Tuesday, 23 February 2010
I’ve always had a quizzical outlook towards milk. Stood there in a glass it may all look the same but from an early age I knew there were distinct differences in the white stuff. Add to that a creepy milkman who would leer at my mum when he came to collect the money at the end of the week, Ernie I think his name was, and it’s not hard to understand why a young boy would have such a skeptical approach to milk.
In our house growing up, like many households across the country, we always had semi-skimmed, the green labeled middle road in the milk world. We got the occasional treat of some full fat whenever dad was left to do the shopping on his own, “what your mum buys is women’s milk and we should have the proper stuff once in a while to remind us we’re men.” Words I carry with me every time I go shopping. If my sister and I didn’t cause too much trouble, fight, or go missing in the supermarket then we were often rewarded with a carton of chocolate milk to keep us quiet on the drive home. Magic milk he called it, the magic being that it kept us quiet for about ten minutes, just long enough to get back home.
On rainy days when mum would sometimes bake a cake. I would watch in the hope she would open the tall cupboard and take a can of condensed milk. She would place it in a pan of simmering water and a few hours later I would help her spread the thick caramel over whatever cake she had made. Sometimes we wouldn’t even have a cake, reduced to simply spreading it over the back of digestives whilst mum brewed up some hot chocolate.
Most weekends my sister and I would stay at our Grandparents. Breakfast consisted of toast, always toast. They only had red-top in their house due to my Grandmothers diabetes and to save any confusion my Granddad had adapted happily. Skimmed milk seemed like a punishment to us and to escape corn flakes dowsed in pale flavourless fluid my sister and I always opted for the toast. As I grew older and visited less and less, I soon learned to take my coffee black, an appreciation I have only the red labeled imposter to thank for. So something good came of the wimpy white water.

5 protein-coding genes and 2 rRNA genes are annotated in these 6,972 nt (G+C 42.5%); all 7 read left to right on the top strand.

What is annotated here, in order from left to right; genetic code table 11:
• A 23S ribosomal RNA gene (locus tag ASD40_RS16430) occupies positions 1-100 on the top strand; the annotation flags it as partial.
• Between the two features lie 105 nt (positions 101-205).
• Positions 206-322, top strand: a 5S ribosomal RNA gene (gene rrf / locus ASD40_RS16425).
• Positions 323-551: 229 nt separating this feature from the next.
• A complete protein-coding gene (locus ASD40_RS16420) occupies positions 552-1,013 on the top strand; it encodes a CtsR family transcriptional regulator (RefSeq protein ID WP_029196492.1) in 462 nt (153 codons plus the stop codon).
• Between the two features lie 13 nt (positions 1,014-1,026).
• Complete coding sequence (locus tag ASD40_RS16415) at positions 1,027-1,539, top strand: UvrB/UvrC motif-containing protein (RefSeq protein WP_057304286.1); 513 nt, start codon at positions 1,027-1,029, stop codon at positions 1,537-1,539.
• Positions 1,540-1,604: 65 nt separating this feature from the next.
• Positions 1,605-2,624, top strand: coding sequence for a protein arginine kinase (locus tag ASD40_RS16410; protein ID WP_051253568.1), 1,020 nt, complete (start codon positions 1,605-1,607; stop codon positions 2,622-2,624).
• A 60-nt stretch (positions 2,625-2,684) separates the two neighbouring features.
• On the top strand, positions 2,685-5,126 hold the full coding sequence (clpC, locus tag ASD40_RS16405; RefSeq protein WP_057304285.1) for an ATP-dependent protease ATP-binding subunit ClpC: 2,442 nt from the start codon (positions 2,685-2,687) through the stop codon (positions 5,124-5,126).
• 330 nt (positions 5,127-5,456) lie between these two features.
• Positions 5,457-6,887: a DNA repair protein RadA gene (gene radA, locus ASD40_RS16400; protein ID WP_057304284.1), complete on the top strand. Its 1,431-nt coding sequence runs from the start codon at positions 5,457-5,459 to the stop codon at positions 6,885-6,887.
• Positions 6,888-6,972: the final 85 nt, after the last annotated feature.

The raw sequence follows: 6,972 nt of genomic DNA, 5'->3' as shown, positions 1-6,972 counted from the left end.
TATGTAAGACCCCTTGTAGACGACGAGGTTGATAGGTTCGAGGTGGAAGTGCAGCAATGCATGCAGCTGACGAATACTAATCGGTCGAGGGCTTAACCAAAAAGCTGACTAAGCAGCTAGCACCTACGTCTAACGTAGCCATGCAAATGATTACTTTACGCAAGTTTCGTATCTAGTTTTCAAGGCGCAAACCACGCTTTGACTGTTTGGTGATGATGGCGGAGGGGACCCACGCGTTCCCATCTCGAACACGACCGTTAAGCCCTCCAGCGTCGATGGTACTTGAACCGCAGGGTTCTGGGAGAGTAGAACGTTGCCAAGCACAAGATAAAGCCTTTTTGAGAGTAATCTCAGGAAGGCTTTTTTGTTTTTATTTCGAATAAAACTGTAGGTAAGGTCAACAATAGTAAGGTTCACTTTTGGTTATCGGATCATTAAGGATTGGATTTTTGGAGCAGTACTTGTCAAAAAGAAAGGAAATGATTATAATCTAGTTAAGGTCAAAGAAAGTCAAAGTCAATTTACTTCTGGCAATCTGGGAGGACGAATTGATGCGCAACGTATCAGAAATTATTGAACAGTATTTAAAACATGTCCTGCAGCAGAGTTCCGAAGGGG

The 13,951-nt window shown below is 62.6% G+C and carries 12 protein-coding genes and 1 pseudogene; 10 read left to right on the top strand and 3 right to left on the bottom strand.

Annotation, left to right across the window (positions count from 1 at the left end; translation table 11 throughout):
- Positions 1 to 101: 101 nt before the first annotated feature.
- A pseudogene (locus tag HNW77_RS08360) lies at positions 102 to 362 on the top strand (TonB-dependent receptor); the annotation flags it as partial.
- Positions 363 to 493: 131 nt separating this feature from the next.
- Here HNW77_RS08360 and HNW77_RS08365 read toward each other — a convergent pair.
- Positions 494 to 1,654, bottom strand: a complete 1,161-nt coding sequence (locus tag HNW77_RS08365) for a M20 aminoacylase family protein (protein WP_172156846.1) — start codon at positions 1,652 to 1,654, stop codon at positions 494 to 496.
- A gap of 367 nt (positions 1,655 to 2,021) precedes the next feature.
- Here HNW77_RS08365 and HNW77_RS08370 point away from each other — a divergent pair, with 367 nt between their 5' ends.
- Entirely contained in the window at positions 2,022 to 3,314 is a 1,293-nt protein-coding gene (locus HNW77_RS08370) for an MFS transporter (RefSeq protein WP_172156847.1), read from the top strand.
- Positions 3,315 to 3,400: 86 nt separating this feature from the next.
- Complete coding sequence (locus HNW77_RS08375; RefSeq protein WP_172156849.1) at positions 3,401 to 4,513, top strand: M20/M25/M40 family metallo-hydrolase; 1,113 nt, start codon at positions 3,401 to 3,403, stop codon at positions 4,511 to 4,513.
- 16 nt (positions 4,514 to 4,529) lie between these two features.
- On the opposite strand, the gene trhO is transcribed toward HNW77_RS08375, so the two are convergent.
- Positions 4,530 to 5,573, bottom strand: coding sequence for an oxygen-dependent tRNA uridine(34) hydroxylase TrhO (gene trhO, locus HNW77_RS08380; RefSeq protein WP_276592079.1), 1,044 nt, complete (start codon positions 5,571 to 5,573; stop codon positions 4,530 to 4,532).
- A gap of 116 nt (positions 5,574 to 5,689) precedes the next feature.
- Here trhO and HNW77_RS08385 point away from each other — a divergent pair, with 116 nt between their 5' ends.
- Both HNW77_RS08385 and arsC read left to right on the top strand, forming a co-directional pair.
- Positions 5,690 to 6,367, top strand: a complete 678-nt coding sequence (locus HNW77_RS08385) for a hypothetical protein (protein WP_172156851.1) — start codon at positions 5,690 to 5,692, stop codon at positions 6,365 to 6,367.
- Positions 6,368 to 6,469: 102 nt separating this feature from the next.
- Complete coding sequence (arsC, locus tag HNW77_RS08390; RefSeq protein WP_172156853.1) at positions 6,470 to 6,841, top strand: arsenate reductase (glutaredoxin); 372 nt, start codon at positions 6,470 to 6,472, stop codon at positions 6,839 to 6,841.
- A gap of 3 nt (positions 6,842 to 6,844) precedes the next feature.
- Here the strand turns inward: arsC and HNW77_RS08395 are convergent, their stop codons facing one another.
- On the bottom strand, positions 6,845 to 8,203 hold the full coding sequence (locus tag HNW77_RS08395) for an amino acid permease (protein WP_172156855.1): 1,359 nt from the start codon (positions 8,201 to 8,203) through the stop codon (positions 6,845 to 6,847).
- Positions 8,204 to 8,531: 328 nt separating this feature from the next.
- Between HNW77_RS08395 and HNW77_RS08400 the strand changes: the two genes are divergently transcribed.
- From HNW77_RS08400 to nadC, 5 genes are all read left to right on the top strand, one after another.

When I left school I decided to go and live in Austria for a season snowboarding. For some unknown reason the valley in which I lived only had one option for milk. You would think, that being the postcardesque idyll that is the Austrian countryside, that there was an abundance of pipe smoking farmers, young blonde girls running through the long grass and small boys dressed in lederhosen ready to happily wrestle a goat to the ground and fill my pail at the faintest yodel in their general direction. No, that was not the solitary milk option available in the depths of the Tyrolean mountains. Ultra High temperature, or U.H.T. is a process in which the milk is brought up to a temperature of at least 135˚C to burn off any harmful bacteria that may be present in the milk. Along with what little characteristics the white liquid has left. The benefit of UHT milk is the long shelf life? The downsides would be it tastes like the yellow tainted water you receive from an old dirty tap and that it instantly ruins a good cup of tea. Needless to say, my stainless steel teapot I had brought along with me went back in my bag and I turned to the afore mentioned black coffee for the winter.
My mum came to collect me from Gatwick six months later to find her son pale with a nervous twitch holding a triple espresso and looking every bit the Vietnam war veteran. My god what happened out there? She sobbed.
In more recent years I have come into close contact with probably the most revolting product to bear the name milk. In fact I can’t for the life of me figure out how it dares call itself a milk. The M-word is far too superior a word to be brandished across packaging for such an offensive liquid. I feel for the people who have to use soya milk due to dietary requirements but there are people out there who actively choose to drink this stuff.
We’ve had a rocky relationship over the years Milk and I. I’m forever taking her for granted, not giving her the respect and care she deserves. I have flirted to the very edge of seduction with alternatives but the fact remains, I’m a semi-skimmed man, green labeled through and through. It may be boring but the occasional fling with some full fat or even Jersey milk is like a nice long holiday, fantastically different but always nice to get back. What are your milk preferences? Do you have any traumatic memories of the white stuff?